Women Shoe Shoppers and Innovation - what do they have in common?Share
Could the unreasonable expectations women shoe shoppers have be the formula for creative problem solving?
Throughout the years, one of my more interesting jobs was when I sold women's shoes in a Minneapolis suburb. It was a typical low-paying retail job, but the store was near my apartment, I loved the people I worked with and I actually learned a few great lessons, the most important of which: how women shoe shop and it's application to creative problem solving.
If you ever want a great collection of women's shoes, go to the Roseville, Herberger's. Their monstrous collection takes up almost one entire side of the store. One particular winter day, I was helping three women simultaneously with shoes, all considering multiple styles and sizes, totaling around 20 boxes. On top of that it was winter, or boot season in Minnesota. These big heavy boots were nearly impossible to retrieve, occasionally falling off the shelves, out of their boxes, “kicking” me in the face. That day as inspiration literally struck me, I noticed a fundamental difference in the way men and women shoe shop.
The majority of men are simple creatures when it comes to shoe shopping: they decide if they need a black, brown or athletic shoe and go looking. Nine times out of ten, if they find a shoe that fits and the price is right, it gets tossed into the back of their car within minutes. With a woman however there is a whole art to this matter. Before she goes out shopping and even before looking on the web, she goes through thoughtful mental preparation. She thinks about outfits to match, comfort, how it will elongate her legs and friends potential reactions. She imagines what this perfect shoe will look like, where the stitching will be, what color, and how it will look in the dim light of a lunar eclipse.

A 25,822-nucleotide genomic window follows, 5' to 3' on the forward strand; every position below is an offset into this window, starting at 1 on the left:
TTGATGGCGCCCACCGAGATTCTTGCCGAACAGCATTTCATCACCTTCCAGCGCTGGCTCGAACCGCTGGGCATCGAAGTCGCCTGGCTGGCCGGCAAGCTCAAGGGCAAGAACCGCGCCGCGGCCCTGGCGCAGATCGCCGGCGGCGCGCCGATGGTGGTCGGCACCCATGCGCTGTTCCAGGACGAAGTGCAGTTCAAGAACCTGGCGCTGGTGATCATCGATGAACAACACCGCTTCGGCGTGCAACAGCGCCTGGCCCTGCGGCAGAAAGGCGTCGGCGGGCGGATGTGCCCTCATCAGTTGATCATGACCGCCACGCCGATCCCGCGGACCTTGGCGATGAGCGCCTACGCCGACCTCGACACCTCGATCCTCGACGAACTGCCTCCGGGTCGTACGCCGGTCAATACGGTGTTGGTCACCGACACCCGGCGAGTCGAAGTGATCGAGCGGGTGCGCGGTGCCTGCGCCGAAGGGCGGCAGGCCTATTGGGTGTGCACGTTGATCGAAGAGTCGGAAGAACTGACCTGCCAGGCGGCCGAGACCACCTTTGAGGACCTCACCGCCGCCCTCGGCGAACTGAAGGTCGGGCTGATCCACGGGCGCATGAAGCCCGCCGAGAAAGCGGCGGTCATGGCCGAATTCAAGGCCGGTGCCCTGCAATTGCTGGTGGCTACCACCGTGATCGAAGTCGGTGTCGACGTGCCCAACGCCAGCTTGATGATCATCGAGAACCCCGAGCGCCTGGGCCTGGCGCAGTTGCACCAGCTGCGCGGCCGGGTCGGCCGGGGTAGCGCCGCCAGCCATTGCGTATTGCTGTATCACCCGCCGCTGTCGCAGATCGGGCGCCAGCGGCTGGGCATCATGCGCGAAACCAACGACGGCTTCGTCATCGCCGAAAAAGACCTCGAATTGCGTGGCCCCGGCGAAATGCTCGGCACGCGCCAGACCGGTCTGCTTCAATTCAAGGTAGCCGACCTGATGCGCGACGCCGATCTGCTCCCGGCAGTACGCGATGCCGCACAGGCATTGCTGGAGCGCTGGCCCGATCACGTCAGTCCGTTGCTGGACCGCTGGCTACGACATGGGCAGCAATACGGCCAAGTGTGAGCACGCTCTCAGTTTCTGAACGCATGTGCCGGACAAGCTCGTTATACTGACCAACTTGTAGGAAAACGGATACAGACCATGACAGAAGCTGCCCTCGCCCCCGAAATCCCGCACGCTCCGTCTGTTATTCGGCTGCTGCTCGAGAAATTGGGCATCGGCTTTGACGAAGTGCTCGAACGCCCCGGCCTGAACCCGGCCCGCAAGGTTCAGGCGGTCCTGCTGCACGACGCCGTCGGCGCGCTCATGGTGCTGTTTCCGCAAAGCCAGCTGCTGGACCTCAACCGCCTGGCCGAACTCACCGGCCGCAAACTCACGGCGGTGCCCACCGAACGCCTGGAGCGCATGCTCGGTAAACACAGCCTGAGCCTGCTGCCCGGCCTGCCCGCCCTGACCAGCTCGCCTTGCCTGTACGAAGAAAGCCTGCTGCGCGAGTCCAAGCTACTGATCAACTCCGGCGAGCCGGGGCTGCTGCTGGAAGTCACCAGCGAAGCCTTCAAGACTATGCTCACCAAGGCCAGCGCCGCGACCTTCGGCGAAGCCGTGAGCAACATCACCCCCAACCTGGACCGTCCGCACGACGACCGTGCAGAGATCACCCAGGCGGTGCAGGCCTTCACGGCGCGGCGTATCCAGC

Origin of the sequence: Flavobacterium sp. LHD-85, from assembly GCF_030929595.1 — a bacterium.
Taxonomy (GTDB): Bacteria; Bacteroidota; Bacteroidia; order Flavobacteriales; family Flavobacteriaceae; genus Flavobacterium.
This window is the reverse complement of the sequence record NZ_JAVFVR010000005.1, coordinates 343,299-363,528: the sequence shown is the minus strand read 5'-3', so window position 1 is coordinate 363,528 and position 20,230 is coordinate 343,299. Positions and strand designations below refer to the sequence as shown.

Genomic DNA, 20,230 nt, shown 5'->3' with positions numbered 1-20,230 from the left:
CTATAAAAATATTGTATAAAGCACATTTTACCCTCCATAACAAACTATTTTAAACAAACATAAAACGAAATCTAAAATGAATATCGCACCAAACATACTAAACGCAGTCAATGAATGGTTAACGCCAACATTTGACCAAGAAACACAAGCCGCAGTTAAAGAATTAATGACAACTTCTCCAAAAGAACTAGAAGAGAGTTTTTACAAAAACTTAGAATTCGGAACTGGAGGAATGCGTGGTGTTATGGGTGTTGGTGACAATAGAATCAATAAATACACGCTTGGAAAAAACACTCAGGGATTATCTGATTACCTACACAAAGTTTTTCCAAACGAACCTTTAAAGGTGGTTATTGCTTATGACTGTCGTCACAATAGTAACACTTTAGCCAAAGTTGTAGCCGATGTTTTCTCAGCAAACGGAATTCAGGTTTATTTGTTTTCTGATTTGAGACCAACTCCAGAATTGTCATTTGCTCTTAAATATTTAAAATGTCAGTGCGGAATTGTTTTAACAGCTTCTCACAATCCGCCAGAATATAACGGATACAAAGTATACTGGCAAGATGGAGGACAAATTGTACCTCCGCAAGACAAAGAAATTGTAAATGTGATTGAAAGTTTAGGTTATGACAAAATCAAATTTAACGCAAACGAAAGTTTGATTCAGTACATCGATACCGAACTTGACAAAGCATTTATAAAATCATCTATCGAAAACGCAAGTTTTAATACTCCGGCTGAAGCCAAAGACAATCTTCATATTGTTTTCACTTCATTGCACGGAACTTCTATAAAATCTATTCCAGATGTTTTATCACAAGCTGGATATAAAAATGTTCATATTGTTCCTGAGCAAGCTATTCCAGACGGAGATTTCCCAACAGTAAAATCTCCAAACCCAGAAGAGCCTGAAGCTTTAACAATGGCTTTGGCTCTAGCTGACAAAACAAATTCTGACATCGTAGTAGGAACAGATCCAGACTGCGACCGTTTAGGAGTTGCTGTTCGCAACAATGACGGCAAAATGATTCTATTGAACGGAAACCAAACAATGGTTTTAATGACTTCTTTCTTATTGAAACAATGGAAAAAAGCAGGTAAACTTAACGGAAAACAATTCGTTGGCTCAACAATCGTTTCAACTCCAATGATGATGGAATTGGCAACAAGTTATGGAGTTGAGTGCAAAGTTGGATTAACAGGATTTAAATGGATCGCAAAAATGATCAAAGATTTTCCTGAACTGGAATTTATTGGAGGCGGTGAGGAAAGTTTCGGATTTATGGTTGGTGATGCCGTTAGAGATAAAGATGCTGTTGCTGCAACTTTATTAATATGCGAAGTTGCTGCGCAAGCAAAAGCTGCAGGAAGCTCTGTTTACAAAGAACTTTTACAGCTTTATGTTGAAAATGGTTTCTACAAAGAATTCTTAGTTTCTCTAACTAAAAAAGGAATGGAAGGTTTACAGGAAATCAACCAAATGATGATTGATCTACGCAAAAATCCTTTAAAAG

Only after this process she embarks on her quest to seek out that perfect shoe — the one she crafted in her mind. There’s only one problem, that shoe doesn't exist. Despite this, she will search, trying on shoe after shoe, pushing through exhaustion, diminishing options and sales reps who are minutes away from certain death. Through all doubt and reason though, something miraculous happens: she finds a shoe that somehow meets or even exceeds her unreasonable expectations, it’s a euphoric experience.
Could the only thing holding back your team be the right pair of shoes? As much as my wife would like to think so, there's a bigger lesson here. Like a woman's shoe shopping process, the best creative ideas start out with unreasonable expectations. On a recent web project, my developer told me our early concepts weren't achievable. Instead of being reasonable however, I replied "I know deep down this can be done, and I know you can do it. Tell me what I can do to get us there." Less than a week later (and 12 additional project hours) he blew my unreasonable expectations out of the water!
Even the most amazing teams can't see past the limitations they've put on themselves, we're all guilty. Even well known product design firm, IDEO states “Encourage Wild Ideas.” The wild ideas are easy, but no one in their right mind, wants to encourage them. That’s difficult! Wild ideas are, by their very nature, unreasonable and this is where most leaders stop.
You will ask yourself if you expect too much, especially if you care about your team, but remember: Only when you have unreasonable expectations are you met with unbelievable results.
Justin Brady likes to write, speak and work with loving leaders on how to organically cultivate creativity in their organization. Find him on Twitter @justinbrady. This piece and others like it can be found on his blog.